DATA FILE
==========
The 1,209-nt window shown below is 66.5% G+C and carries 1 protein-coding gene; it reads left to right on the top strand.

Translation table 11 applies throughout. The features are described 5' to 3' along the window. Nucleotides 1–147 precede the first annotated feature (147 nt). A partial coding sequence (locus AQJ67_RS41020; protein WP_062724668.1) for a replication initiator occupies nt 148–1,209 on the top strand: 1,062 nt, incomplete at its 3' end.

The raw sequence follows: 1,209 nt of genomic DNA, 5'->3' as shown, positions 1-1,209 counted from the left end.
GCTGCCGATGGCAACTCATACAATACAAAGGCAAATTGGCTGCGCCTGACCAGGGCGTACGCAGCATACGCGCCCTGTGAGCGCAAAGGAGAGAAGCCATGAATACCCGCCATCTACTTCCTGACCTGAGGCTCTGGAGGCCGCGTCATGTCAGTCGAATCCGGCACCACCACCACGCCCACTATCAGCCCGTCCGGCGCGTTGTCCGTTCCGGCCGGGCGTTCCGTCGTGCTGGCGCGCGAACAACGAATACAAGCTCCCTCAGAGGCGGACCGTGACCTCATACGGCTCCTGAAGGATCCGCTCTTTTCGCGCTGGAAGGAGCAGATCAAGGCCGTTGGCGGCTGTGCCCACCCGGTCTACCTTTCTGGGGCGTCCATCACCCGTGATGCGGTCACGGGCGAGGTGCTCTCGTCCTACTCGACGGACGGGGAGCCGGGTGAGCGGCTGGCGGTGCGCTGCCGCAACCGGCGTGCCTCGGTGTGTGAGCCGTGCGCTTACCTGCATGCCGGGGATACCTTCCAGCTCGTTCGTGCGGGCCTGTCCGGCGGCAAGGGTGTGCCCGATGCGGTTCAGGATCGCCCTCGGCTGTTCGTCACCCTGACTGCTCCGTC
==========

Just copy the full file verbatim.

The 1,209-nt window shown below is 66.5% G+C and carries 1 protein-coding gene; it reads left to right on the top strand.

Translation table 11 applies throughout. The features are described 5' to 3' along the window. Nucleotides 1–147 precede the first annotated feature (147 nt). A partial coding sequence (locus AQJ67_RS41020; protein WP_062724668.1) for a replication initiator occupies nt 148–1,209 on the top strand: 1,062 nt, incomplete at its 3' end.

The raw sequence follows: 1,209 nt of genomic DNA, 5'->3' as shown, positions 1-1,209 counted from the left end.
GCTGCCGATGGCAACTCATACAATACAAAGGCAAATTGGCTGCGCCTGACCAGGGCGTACGCAGCATACGCGCCCTGTGAGCGCAAAGGAGAGAAGCCATGAATACCCGCCATCTACTTCCTGACCTGAGGCTCTGGAGGCCGCGTCATGTCAGTCGAATCCGGCACCACCACCACGCCCACTATCAGCCCGTCCGGCGCGTTGTCCGTTCCGGCCGGGCGTTCCGTCGTGCTGGCGCGCGAACAACGAATACAAGCTCCCTCAGAGGCGGACCGTGACCTCATACGGCTCCTGAAGGATCCGCTCTTTTCGCGCTGGAAGGAGCAGATCAAGGCCGTTGGCGGCTGTGCCCACCCGGTCTACCTTTCTGGGGCGTCCATCACCCGTGATGCGGTCACGGGCGAGGTGCTCTCGTCCTACTCGACGGACGGGGAGCCGGGTGAGCGGCTGGCGGTGCGCTGCCGCAACCGGCGTGCCTCGGTGTGTGAGCCGTGCGCTTACCTGCATGCCGGGGATACCTTCCAGCTCGTTCGTGCGGGCCTGTCCGGCGGCAAGGGTGTGCCCGATGCGGTTCAGGATCGCCCTCGGCTGTTCGTCACCCTGACTGCTCCGTC